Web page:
Dibner Library Lecture featuring Dava Sobel - The Glass Universe: A Unique Scientific Library

Headshot of a woman, smiling, with short, wavy white hair. She wears a blue sweater and there are trees in the background.Please join the Smithsonian Libraries for our 24th Annual Dibner Library Lecture featuring Dava Sobel.

Thursday, December 14, 2017
5:00 pm
Lecture Hall at the S. Dillon Ripley Center
1100 Jefferson Dr, SW
Washington, DC 20560

This event is free. RSVP is requested. Please RSVP here or contact us at silrsvp@si.edu or 202.633.2241.


For access services, please contact us at silrsvp@si.edu or 202.633.2241, preferably by November 30.

The Glass Universe: A Unique Scientific Library
Dava Sobel

In the 1870s, before women had the right to vote or a firm standing in the workplace, a lucky few found employment at the Harvard College Observatory. The first female assistants were born to the work—as the wives, daughters, and sisters of the resident astronomers.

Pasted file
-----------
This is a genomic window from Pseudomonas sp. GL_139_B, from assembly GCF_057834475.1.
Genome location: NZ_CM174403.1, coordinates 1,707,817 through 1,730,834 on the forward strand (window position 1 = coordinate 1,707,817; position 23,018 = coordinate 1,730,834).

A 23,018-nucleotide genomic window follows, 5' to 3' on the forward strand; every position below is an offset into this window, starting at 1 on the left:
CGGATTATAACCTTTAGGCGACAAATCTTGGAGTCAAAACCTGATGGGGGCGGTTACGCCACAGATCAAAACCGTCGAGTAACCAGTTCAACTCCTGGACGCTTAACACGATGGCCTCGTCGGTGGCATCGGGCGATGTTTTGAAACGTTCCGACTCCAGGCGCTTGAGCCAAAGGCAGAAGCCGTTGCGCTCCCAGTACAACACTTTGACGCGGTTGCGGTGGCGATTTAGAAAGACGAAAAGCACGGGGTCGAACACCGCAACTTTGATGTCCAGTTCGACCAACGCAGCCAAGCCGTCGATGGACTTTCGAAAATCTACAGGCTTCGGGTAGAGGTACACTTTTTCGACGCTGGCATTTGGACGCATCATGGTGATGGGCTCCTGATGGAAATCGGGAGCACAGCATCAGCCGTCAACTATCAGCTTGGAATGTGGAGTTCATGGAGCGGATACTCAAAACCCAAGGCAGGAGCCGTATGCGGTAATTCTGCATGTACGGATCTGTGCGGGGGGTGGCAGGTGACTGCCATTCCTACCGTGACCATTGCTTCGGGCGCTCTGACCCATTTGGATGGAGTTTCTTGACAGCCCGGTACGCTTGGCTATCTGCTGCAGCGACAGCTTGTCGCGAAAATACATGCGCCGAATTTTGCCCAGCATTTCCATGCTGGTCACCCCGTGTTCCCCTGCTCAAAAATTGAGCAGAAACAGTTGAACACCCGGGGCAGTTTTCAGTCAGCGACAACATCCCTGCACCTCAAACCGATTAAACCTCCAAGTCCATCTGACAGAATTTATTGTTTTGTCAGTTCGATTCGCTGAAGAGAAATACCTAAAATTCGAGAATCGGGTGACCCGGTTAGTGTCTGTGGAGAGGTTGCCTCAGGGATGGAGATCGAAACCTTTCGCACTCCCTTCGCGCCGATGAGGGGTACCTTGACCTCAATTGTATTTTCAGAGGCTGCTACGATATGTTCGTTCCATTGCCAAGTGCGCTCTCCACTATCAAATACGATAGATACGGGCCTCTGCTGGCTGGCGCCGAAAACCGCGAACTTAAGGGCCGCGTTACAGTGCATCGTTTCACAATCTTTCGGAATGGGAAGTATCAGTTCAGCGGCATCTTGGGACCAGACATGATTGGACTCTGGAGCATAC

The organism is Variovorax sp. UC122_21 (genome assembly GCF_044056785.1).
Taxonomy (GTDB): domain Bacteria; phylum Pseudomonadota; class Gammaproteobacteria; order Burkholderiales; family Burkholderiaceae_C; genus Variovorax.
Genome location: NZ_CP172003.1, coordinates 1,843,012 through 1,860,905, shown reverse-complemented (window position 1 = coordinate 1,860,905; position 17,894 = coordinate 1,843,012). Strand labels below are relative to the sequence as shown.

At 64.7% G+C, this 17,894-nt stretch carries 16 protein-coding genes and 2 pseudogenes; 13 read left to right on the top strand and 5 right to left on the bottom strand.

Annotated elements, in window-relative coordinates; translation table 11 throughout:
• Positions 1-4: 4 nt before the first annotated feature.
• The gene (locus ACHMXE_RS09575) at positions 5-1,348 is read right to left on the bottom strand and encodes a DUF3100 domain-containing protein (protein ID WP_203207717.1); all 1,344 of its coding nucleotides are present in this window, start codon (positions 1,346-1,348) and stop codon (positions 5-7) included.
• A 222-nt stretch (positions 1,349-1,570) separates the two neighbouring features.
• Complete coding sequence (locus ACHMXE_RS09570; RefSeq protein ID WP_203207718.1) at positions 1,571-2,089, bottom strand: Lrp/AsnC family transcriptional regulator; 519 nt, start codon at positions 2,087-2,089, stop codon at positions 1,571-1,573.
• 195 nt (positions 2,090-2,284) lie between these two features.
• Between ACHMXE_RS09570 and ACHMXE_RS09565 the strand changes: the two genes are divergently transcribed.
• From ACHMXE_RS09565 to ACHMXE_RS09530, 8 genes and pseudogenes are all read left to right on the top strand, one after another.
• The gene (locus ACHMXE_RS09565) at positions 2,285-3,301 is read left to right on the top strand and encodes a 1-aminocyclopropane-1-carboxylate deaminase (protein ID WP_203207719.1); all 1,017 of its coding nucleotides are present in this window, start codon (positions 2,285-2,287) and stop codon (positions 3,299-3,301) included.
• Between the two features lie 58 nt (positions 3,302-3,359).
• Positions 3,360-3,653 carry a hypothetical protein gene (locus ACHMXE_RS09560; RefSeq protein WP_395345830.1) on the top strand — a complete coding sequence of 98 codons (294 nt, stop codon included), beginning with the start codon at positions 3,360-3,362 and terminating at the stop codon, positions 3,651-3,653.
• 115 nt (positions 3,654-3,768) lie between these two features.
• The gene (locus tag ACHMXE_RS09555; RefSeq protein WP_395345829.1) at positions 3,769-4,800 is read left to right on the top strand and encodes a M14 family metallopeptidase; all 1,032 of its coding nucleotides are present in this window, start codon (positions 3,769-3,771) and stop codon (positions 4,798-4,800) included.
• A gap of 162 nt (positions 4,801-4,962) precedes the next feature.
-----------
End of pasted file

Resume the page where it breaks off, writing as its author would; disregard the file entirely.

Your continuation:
Over time other ladies joined the group, thanks to the director’s farsighted hiring practices and the introduction of photography to astronomy. Instead of observing through the telescope by night, the women could analyze the stars in daylight on glass photographic plates. Harvard's female workforce grew accordingly, and its individual members won national and international acclaim for their discoveries.

The most famous among them—Williamina Fleming, Antonia Maury, Annie Jump Cannon, Henrietta Leavitt, and Cecilia Payne-Gaposchkin—are the heroines of this story. The work was not only performed by women, but also funded by female philanthropists such as Anna Palmer Draper and Catherine Wolfe Bruce. The half-million glass plates captured through a century’s worth of observing still occupy their own building at what is today the Harvard-Smithsonian Center for Astrophysics.